For their first solo presentation in Belgium, the Dutch collaborative artist duo Lonnie van Brummelen (b. 1969) and Siebren de Haan (b. 1966) will present Monument of Sugar, an installation consisting of a 16mm silent film essay and a floor sculpture. As with many of their projects this one also explores the intersection of social and political issues with artistic and aesthetic practices. Following the discovery that a large amount of European sugar ends up outside of Europe, the artists embarked on a research trip to investigate the European subsidized sugar trade which took them from Holland to Poland and finally to Lagos, Nigeria. They decided to reverse the flow of the subsidized commodity by buying European excess sugar cheaply in Nigeria and shipping it back to Europe. To elude the European trade barrier for sugar imports they would transport the sugar as a ‘monument’. The material result of their research, two groups of sugar modules, is shown together with a dialectical film essay which charts the artists’ travels and investigations into the sugar trade. Slowly running titles narrate the obstacles faced by the artists in their quest to find out more about the sugar trade route as well as the difficulties encountered in the production of their ‘monument’. These running titles, or ‘Garamond landscapes’, as the artists call them, are intersected by documentary footage exploring, in long slow takes, hidden production landscapes of global trade, like crop fields, sugar refineries, flow-bands, harbours, and the different sites where the artists performed their drifting studio practice.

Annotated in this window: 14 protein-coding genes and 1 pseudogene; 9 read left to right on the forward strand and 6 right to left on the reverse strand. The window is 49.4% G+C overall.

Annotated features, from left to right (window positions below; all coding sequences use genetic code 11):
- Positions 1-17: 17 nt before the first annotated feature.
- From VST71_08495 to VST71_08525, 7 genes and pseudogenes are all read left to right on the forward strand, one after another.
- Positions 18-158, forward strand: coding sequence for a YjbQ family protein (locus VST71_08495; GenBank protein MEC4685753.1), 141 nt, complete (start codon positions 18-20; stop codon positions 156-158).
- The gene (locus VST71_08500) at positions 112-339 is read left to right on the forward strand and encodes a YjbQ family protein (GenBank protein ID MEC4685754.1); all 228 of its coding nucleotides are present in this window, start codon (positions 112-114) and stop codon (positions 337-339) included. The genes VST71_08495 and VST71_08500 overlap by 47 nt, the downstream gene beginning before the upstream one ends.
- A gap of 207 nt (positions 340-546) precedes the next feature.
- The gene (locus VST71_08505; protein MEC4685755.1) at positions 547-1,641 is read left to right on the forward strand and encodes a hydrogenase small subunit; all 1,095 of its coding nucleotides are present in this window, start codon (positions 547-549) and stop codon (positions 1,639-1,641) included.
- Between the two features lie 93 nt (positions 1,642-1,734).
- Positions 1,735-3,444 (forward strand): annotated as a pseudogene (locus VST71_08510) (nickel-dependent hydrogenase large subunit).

Monument of Sugar is shown together with a work by Lawrence Weiner from 1969. In agreement with the ideas of many conceptual artists who gained international recognition in the late 1960s and early 1970s, Weiner’s works challenges the myth of artistic authorship and undermines the ’prestige’ of the artwork. The physical art object – by virtue of being a unique commodity – is rejected by Lawrence Weiner as “something that might make it impossible for people to see the art for the forest.” Instead, he opted for art which consists solely of language, which he defined as “the most non-objective thing”. Nevertheless, the subjects of his statements are often materials or physical processes, like AN AMOUNT OF PAINT POURED DIRECTLY UPON THE FLOOR AND ALLOWED TO DRY or DIREKT UNTER DAS LICHT GESTELLT. His Statements are lettered in a standard typeface, phrased with impersonalised syntax, and the lettering need not be done by the artist himself, as long as the work is executed according to the minimal instructions by the artist. In transferring 1000 euros worth of sugar from one continent to another, Van Brummelen and de Haan’s work seems to poignantly echo Weiner’s 1969 Statement.

Lonnie van Brummelen and Siebren de Haan studied Art at the Rietveld Accademy and Philosophy at the University of Amsterdam. Since 2001 they have collaborated on site specific exhibition projects, essays, and film installations. Their works have recently been presented at The Project in Dublin, the Stedelijk Museum in Amsterdam, and the Palais de Tokyo in Paris. Lawrence Weiner (b. 1942, USA) is one of the key figures of the conceptual art movement.

The exhibition will accompanied by the publication Monument en Sucre / Monument of Sugar, which contains the translated title sequences of the 16mm film essay Monument of Sugar, how to use artistic means to elude trade barriers, produced by the artists in collaboration with Palais de Tokyo, Paris and Argos, Brussels.

The exhibition has been made possible with the support of Mondriaan Foundation

Gerelateerde evenementen

Lonnie van Brummelen & Siebren de Haan, Monument of sugar, 2006-2007